It can be argued that although there are many issues within the DHS, the organization has well-developed mission and vision statements. This should serve as a guide for employees that are the ones protecting the country every day. Leaders are mainly concerned with organizational issues; they do not perform the actual tasks that are part of the mission of the DHS. Therefore, the employees should not be affected by the constant replacements of managers and other issues. However, as was mentioned before, DHS ranks at the very bottom of the list of employees satisfaction. As Committee on the Department of Homeland Security Workforce Resilience (2013) stated, “effective leadership, strong communication, and a common core culture … are the building blocks of a successful organization and are necessary if programs in the organization are to be implemented successfully” (para. 15). Therefore, without resolving these problems, the DHS will not be able to function correctly.
Overall, the DHS is facing many issues that affect the efficiency of the agencies’ work. Most of the problems are connected to the leadership and how the organization is managed. It can be argued that the employees should perform their tasks regardless of who is in charge of the DHS. However, the surveys point out that the institution ranks in the bottom of the places to work at. The issues that the DHS has to solve are the lack of people that occupy top management positions permanently, as those who are in a position temporary cannot create a compelling vision for the employees. Secondly, the organization has to structure its responsibilities more effectively, as it is in charge of many security aspects. Thirdly, the employee satisfaction at DHS is low, mainly due to improper leadership. The employees do not feel as they are valued which affects their motivation. Finally, the existing leaders perform managerial roles instead of encouraging the DHS to work for a common goal.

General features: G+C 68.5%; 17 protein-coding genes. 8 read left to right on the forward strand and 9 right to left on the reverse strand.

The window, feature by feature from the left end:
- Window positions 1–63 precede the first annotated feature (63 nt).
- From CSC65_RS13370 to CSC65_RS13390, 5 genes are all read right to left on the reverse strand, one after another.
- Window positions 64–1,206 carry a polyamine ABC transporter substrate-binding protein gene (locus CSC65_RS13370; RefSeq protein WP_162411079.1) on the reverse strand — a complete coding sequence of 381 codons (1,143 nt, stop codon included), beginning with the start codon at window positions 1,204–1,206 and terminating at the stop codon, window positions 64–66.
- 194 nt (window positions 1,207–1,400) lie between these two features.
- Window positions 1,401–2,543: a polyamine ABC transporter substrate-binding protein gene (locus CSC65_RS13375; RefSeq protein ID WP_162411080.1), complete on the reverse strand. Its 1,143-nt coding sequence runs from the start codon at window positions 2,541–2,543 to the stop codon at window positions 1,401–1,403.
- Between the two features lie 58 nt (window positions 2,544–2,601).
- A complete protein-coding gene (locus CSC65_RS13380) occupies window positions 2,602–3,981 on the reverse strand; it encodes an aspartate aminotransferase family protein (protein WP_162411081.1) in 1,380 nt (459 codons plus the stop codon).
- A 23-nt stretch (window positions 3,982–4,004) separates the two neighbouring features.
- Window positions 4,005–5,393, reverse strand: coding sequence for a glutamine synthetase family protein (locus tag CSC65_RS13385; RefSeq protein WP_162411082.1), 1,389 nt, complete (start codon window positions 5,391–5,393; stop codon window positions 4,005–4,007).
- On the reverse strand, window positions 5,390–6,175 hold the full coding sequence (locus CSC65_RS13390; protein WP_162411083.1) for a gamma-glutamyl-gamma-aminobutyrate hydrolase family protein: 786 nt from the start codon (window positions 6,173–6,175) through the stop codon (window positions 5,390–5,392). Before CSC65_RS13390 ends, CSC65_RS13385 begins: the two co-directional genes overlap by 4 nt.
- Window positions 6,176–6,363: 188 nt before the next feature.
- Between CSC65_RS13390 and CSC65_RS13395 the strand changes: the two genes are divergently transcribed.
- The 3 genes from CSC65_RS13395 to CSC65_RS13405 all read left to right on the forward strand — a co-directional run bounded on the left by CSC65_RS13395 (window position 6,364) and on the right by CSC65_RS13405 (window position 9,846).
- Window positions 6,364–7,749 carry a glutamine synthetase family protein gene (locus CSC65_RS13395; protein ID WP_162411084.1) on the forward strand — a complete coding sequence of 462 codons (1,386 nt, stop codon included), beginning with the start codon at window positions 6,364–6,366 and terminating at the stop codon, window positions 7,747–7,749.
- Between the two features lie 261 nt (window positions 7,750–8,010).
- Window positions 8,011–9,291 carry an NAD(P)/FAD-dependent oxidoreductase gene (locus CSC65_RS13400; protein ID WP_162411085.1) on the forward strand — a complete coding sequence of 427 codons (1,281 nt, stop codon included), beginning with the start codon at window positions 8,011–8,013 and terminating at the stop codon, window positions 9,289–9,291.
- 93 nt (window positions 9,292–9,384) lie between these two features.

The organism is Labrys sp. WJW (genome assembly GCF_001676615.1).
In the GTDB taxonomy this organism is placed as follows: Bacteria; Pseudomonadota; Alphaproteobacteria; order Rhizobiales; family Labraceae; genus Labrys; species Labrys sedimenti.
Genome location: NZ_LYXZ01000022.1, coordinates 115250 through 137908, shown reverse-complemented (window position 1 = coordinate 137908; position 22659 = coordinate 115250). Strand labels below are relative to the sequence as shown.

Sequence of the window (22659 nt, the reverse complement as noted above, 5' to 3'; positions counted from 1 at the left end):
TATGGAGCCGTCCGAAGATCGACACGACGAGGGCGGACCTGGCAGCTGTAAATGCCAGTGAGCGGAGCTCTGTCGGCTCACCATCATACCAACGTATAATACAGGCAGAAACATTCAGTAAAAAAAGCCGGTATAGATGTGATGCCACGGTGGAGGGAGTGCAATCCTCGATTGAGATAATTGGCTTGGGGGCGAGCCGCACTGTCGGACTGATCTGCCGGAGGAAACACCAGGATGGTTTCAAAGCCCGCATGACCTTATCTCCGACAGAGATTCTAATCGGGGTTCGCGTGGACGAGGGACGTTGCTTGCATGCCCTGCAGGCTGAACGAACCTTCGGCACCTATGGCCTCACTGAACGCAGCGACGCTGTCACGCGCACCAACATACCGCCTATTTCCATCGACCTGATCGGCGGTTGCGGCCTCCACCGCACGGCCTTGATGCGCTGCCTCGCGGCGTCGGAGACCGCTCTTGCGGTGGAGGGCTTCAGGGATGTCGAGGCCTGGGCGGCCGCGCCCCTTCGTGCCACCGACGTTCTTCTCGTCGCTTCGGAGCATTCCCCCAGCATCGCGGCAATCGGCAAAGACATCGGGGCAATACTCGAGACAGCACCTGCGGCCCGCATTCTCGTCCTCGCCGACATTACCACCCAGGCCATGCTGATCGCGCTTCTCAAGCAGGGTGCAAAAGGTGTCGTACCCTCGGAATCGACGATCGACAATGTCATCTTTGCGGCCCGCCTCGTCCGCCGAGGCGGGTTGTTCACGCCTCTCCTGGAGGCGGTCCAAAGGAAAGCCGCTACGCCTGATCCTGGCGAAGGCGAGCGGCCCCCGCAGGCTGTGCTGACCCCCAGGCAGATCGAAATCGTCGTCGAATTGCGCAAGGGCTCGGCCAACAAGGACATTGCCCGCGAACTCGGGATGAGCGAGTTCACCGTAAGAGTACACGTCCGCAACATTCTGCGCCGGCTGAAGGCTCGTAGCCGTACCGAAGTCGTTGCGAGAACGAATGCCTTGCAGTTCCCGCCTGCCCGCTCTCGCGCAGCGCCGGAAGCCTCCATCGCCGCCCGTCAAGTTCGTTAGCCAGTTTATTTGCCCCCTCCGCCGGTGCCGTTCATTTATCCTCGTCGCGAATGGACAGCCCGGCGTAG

Committee on the Department of Homeland Security Workforce Resilience. (2013). A ready and resilient workforce for the department of homeland security: protecting America’s front line. Washington, DC: Author
Homeland Security. (2017). Major Management and Performance Challenges Facing the Department of Homeland Security. Web.
Miller, J. (2016). Rescuing tomorrow today: fixing training and development for DHS leaders. Web.
Naylor, T. (2013). Lack of leaders puts strain on homeland security department. National Public Radio. Web.
Our Mission. (2016). Web.